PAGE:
Thursday, July 24, 2008

Photography trials



Hi friends,
I spent much of yesterday figuring out what I needed to do to try and get more professional-looking shots of my portfolio work. Note that I didn't say "professional." I'm no professional when it comes to product shots, so I can only do the best I can! I spent hours experimenting with lights and with a hand-made lightbox/studio in a box. Nothing was working.
I went out to Joanne Fabric and bought a handful of options for backdrop material and ended up favoring a light colored burlap. I put together little layouts of my invitations on paper beforehand and then once I was happy, moved them to the fabric. The planning was because I have a certain size and scale and shape the photo has to be to fit on my website I had to design my "layouts" of the elements to fit this size and shape. I ended up getting rid of the lightbox and lights and simply just used my flash. Something I would NEVER normally do. But it was the most bright and true-to-life option without having to worry about shadows and uneven light. Who knew, after all that work?! I added some props here and there just for effect but probably didn't really need it. I've posted the shots from before (using lights and a makeshift lightbox in the beginning of this week) and the afters (the ones I just did) to show the difference. I'm happy with how they are coming out (after a little work in Photoshop) and I think I'll continue to photograph most of my portfolio in this method. I'll likely change up the background material depending on the subject. This is definitely a learning experience!


mary said...

These came out great! You know, it's all about trial & error, which definitely takes some time and patience...but they turned out great.

(Did you get that yellow & white fabric from Joann's?! It's gorgeous!)

Megan said...

Hey Mary!
Thanks! The yellow and white backdrop is flocked paper I got at Paper Source. It ended up casting a yellow tinge on everything and was simply too busy for what I needed. I think it would make a nice backdrop for an actual non-paper item/still life photo.

five dot design said...

just a thought- maybe see if you can get a piece of thin, gauze-y fabric and make a little cover for your flash- it will diffuse the light a bit more and maybe help give a softer light to the pieces? i'm going to experiment with this as well, but if you look in studios, they have the vinyl-y covers over the flashes they use to spread out the light more.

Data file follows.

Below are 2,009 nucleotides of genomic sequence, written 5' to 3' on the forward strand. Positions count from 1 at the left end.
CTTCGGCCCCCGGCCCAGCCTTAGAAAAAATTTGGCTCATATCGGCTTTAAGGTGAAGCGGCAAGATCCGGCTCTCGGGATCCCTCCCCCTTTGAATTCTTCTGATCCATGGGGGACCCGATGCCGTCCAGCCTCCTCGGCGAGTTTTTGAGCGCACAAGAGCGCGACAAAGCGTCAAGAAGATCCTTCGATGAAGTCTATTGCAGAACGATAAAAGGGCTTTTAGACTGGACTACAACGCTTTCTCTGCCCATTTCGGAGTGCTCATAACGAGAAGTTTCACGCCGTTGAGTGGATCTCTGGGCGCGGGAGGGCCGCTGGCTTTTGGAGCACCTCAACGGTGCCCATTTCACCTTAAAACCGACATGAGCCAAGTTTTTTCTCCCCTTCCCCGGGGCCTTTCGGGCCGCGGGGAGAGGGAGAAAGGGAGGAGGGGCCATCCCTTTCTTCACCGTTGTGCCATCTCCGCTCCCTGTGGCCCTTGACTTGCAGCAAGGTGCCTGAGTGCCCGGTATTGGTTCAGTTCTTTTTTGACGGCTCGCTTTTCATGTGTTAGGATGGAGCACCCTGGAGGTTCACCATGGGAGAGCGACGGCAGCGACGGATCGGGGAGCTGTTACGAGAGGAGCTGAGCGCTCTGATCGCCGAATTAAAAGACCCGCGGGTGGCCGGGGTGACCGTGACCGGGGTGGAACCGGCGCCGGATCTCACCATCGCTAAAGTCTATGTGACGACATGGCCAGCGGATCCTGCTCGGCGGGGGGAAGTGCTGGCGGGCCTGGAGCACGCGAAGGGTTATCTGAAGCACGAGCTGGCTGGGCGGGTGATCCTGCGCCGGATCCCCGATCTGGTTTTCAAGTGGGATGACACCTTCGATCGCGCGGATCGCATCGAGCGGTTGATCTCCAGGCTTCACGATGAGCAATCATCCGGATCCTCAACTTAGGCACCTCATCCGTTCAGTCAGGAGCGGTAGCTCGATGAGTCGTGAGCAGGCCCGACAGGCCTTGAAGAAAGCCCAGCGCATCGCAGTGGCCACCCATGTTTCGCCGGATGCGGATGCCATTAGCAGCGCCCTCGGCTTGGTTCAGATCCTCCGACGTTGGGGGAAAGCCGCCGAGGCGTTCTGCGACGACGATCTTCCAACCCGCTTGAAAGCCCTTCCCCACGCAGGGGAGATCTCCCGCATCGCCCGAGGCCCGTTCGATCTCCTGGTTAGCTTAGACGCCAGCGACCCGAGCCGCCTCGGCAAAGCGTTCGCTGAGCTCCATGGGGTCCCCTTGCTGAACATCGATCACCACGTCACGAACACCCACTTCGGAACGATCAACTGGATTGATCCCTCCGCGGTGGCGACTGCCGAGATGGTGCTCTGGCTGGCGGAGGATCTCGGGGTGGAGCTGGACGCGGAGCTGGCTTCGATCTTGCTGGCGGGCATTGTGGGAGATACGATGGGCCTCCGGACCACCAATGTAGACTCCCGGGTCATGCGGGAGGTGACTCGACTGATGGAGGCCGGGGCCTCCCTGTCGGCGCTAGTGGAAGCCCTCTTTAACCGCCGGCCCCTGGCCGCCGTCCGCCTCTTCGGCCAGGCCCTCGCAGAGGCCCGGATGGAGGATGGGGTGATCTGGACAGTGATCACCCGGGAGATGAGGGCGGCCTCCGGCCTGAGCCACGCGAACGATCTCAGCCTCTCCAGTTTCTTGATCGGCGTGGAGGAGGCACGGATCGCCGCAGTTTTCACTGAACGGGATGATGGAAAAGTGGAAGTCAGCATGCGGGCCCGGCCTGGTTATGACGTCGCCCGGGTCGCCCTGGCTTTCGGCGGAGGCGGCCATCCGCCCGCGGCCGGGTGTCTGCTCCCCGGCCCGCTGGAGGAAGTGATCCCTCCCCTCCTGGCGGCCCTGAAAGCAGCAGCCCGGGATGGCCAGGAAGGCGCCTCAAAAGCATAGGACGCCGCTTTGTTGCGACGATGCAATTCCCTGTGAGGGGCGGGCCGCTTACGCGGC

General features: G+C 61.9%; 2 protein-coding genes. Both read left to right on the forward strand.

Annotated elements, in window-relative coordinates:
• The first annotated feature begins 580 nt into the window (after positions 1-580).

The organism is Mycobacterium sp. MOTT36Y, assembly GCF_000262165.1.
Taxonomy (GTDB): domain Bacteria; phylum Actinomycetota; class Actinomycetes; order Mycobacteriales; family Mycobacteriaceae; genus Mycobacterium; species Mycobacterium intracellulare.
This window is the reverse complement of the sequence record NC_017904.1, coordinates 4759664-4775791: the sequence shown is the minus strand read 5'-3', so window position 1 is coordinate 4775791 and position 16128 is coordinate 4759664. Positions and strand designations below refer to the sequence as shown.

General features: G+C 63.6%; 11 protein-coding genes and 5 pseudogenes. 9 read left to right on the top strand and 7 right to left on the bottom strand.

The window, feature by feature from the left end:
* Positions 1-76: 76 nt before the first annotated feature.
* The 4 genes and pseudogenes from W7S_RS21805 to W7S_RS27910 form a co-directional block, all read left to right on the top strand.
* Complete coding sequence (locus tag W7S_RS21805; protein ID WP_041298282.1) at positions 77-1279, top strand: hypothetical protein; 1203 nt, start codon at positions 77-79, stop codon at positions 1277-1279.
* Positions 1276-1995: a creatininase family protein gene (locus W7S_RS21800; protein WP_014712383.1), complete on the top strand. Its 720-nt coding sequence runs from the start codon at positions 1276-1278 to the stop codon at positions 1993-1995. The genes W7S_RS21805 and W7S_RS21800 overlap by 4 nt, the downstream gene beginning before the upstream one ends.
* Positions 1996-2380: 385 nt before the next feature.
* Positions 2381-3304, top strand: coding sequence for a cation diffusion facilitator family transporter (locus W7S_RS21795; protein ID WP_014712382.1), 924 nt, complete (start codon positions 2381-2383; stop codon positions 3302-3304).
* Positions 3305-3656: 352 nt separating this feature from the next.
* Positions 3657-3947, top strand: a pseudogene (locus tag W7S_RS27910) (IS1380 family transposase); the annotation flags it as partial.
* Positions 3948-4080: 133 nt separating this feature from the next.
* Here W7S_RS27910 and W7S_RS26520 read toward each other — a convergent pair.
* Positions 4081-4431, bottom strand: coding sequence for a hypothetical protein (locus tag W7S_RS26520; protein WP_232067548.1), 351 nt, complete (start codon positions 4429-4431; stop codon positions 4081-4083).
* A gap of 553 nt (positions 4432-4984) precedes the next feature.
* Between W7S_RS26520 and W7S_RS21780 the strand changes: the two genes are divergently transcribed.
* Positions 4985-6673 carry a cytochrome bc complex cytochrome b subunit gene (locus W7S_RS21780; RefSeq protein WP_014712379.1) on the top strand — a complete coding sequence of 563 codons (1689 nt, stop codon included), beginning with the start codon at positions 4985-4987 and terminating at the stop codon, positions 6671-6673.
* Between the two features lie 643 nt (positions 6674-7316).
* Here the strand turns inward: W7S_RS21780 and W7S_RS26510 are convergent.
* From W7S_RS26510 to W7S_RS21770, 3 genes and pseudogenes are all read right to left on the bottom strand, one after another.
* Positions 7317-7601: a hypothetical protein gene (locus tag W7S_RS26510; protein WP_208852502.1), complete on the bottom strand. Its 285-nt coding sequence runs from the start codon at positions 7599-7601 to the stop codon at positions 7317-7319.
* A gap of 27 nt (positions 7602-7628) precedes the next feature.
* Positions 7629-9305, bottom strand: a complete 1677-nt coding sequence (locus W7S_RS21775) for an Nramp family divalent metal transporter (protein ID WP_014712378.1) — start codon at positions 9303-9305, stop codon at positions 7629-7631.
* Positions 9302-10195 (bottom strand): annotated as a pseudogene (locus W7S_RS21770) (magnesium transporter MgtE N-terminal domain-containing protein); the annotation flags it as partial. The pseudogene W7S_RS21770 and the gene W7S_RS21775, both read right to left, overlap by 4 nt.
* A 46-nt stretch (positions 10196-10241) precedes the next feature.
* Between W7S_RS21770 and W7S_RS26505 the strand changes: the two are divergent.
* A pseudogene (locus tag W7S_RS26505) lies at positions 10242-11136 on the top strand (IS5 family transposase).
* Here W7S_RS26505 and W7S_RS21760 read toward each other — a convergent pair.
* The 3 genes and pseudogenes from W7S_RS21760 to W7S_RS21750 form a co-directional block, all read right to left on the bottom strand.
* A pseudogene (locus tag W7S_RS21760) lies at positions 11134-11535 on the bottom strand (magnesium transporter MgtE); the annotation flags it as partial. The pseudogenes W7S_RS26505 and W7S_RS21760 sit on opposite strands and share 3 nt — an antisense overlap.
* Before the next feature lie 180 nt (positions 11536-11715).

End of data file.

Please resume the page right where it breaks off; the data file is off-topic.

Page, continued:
good luck!

Anonymous said...

Susan Mahoney lives in Westford Ma. She could take your photos for you, or help. Her website is Picture, You and she have a lot in common actually... artsy girls both!

Megan said...

Hi Anon,
I'm actually friendly with Susan. She's great! I hadn't even thought to ask her; but I will have to do so! Thanks for the reminder!

Megan said...

Five dot:
Thanks for the tip! I think I will try it out going forward just to see what happens. I'm thinking like a piece of tissue paper? I'll give it a whirl.

sophia said...

i love the before and after shots. it's amazing how much you can learn through trial and error.

a couple of tidbits that may or may not help:

1)a white foam board can help reflect more light onto objects...a tried and true trick of the trade. try propping it up against something on the opposite side of where the light source is coming can help even out the light on your subject.
(this may not be helpful for your strait on-camera flash shots, but may be helpful for other shoots?)

2)a neutral grey works well for backgrounds as it provides a nice contrast, yet it won't reflect funky colors on your object.

much success with your photos megan!

Allyson said...

Lookin' good! I was just going to suggest a flash diffuser, but five dot beat me to it! They really help soften the light, especially if you end up shooting something glossy or reflective. (not too often for your letterpress work, I know.)

I've actually been meaning to get one of these for over a year. Maybe I should pick one up too!

Check out B&H: